Former Notre Dame LB Jarrett Grace's career, like his leg, gets reconstructed
Jarrett Grace’s life has come full circle.
Just look at his right leg.
Or, rather, look inside of it. The former Notre Dame linebacker’s leg — which was shattered in four places during a win over Arizona State on Oct. 5, 2013 — is held together by a series of meticulously placed rods and screws.
At least one says “Stryker” on it.
Back then, Grace’s future was fused into his flesh.
“After my second surgery (on the broken leg) they pulled out this metal nail that said ‘Stryker’ on it,” Grace recalled on Sunday. “I’m like, ‘What the heck is this, and why is there a hefty price tag on it?’ That led me to do a little research on the field of medical device sales, which I had no idea about. That was the first seed that was planted.”
Grace decided to learn more about the company that was so literally invested in his leg. During one summer late in his career at Notre Dame, the 6-foot-3, 253-pound linebacker attended a facility tour and panel at the Kalamazoo, Mich., headquarters of the Stryker Corporation, one of the world’s foremost medical device and equipment manufacturing companies. Eventually, his leg healed, and after missing 20 consecutive games in 2013 and 2014, Grace played all 13 games, making 26 tackles, in 2015.
After signing with the Chicago Bears as an undrafted free agent in May 2016, the Cincinnati native was later released in fall camp. Shortly prior to that, his mother, Monica Grace, was diagnosed with breast cancer.
“It was tough leaving home. When I was released, it sucked, but it was for the best,” Grace said. “I was able to do a lot of good at home. I was able to be with my family, help drive my mom around and prepare meals and just be there for her to comfort her and fill the void of things she isn’t able to do when she’s going through surgeries and radiation and different things like that. It was a huge blessing for me to be home.
“I realized, ‘Hey, I’m OK without football, because my priorities and my values are in things greater than that. They’re in my family. They’re in my faith. As much as I love football and it’s a huge part of me, it doesn’t define me.’ ”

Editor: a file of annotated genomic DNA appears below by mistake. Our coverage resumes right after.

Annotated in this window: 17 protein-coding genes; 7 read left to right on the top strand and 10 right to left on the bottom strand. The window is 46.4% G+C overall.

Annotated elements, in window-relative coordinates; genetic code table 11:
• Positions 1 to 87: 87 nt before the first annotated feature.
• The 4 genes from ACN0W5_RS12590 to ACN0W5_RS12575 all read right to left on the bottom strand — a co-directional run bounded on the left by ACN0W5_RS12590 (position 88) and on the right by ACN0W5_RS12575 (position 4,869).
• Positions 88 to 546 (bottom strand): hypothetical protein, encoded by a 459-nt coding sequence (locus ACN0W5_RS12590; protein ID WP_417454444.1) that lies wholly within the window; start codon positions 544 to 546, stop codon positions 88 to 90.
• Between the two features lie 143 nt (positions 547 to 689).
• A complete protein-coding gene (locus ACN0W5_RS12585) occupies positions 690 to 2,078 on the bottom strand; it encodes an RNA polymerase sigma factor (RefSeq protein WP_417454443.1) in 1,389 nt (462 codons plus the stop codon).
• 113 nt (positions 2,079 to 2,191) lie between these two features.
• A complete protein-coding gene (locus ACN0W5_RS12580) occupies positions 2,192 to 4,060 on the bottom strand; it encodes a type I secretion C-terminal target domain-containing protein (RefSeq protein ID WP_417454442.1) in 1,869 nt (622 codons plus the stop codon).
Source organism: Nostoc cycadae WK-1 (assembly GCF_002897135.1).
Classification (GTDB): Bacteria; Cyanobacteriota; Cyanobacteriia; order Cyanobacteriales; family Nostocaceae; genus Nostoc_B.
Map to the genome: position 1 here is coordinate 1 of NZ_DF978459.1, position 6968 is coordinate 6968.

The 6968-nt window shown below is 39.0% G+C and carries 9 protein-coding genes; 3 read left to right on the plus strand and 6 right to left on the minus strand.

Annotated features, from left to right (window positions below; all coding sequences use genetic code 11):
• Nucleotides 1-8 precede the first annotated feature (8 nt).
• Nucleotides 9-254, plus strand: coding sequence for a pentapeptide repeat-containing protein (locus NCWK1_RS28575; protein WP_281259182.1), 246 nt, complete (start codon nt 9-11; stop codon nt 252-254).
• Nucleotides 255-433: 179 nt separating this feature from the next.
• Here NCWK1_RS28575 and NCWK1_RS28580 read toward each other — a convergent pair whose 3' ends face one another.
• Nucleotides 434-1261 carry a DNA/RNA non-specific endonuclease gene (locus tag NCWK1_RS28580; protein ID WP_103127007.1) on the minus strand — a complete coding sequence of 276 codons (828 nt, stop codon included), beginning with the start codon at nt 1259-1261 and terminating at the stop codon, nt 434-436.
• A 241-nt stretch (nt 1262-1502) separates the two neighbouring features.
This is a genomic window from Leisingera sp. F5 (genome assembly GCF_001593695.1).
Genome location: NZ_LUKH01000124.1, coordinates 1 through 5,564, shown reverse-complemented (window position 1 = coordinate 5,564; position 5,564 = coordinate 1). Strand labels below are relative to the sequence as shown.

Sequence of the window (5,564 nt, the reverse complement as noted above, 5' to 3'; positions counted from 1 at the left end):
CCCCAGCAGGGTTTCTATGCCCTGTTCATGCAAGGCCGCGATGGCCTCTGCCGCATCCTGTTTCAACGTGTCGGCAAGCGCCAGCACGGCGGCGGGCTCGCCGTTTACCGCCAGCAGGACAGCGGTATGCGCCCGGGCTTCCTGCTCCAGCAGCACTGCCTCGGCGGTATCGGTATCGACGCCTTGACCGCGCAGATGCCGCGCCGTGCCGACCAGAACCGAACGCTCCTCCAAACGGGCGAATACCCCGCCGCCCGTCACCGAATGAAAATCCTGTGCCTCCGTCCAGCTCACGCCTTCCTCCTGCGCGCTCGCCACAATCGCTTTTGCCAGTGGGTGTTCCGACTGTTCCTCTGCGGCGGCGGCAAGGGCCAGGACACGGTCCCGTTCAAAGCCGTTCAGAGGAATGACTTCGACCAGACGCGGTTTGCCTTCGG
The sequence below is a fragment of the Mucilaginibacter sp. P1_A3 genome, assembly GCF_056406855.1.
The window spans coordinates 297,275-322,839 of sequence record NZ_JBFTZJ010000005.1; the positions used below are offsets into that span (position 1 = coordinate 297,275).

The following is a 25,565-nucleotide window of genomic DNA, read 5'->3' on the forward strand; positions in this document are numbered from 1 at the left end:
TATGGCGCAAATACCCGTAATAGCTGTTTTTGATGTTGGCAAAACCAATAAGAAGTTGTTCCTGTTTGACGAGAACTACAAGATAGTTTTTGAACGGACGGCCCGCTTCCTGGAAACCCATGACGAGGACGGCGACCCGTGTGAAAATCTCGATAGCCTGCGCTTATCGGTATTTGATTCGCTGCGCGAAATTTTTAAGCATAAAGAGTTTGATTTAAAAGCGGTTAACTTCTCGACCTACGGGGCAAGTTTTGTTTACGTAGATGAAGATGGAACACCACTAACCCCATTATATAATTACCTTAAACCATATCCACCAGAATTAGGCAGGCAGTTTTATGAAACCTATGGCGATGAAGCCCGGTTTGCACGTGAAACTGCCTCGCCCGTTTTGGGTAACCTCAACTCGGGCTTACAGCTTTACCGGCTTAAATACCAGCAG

But what does define Jarrett Grace? And what did the future hold? While he was helping out at home, the former Colerain High School standout also worked at Ignition APG, an athletic performance facility in Cincinnati. He helped others improve, and in turn, he did the same. Grace pondered a return to football.
But his heart aligned more with his leg.
“I probably was in the best physical shape of my life this past February in terms of how I could test — run, jump, lift, all these things,” Grace said. “So it wasn’t really a question of, ‘Do I have the ability to do this?’
“I was just thinking long term. What is going to bring me happiness? What is going to allow me to do the good that I need to have that happiness? I did a lot of soul-searching and praying, and Stryker was always in the back of my mind.”
Grace earned an interview, and in late June, he got the job. The former Irish linebacker moved to Fort Wayne, where he works as a sales representative in Stryker’s reconstruction and trauma divisions. His products help repair hips, knees, joints — you name it. Essentially, he serves as a consultant for physicians and surgery technicians, providing expertise as to when and how Stryker’s products should be used.
No, it isn’t football.
But the sport’s discipline still serves dividends nonetheless.
“I have found what has helped me out thus far has been football — just the rigors of being a student-athlete at Notre Dame,” Grace said. “My schedule so far is tough. The day-to-day is hard. You have a lot on your plate. There’s a lot to learn. It can be very overwhelming. The more I learn, I realize the less I know.
“It’s kind of like showing up to fall camp as a freshman. ‘Holy cow. This is a whirlwind.’ But over those five years I’ve been able to develop the tools to have a plan to cope and find those small victories, find a light at the end of the tunnel and keep going.”
Grace may see the light, but in football terms, he’s still an eager freshman.
“These reps need to know every detail of the surgery,” Grace said. “They have to add value to the room, and a lot of people don’t even know that exists. They assume this physician who has trained for many, many years and is incredibly intelligent knows everything. Well, you can’t know everything.”
When it comes to Stryker’s devices, Grace has to; that’s his challenge. And considering that his Notre Dame degrees come in management consulting and finance, the Irish alum has plenty still to learn.
But, given his prior experience, Grace is uniquely suited to understand both his products and the patients they’re designed to support.
“I went through it. I literally have a Stryker product in me right now,” Grace said. “To know that there are things out there being made to help people get back to not just live a normal life but excel in whatever they want to do, and me being a testament to that, it gives me a little bit extra conviction and passion for what I’m doing.
“It’s cool, because I always want to be in a position where I feel like I’m helping someone. I have to have that touch point where what I’m doing is making a difference. Heck, it literally made a difference for me — because without this product, without a sales rep in there helping the physician, I might not have been able to return to the game or have the health that I do now.
“I absolutely love it. I really do. I love what I’m doing.”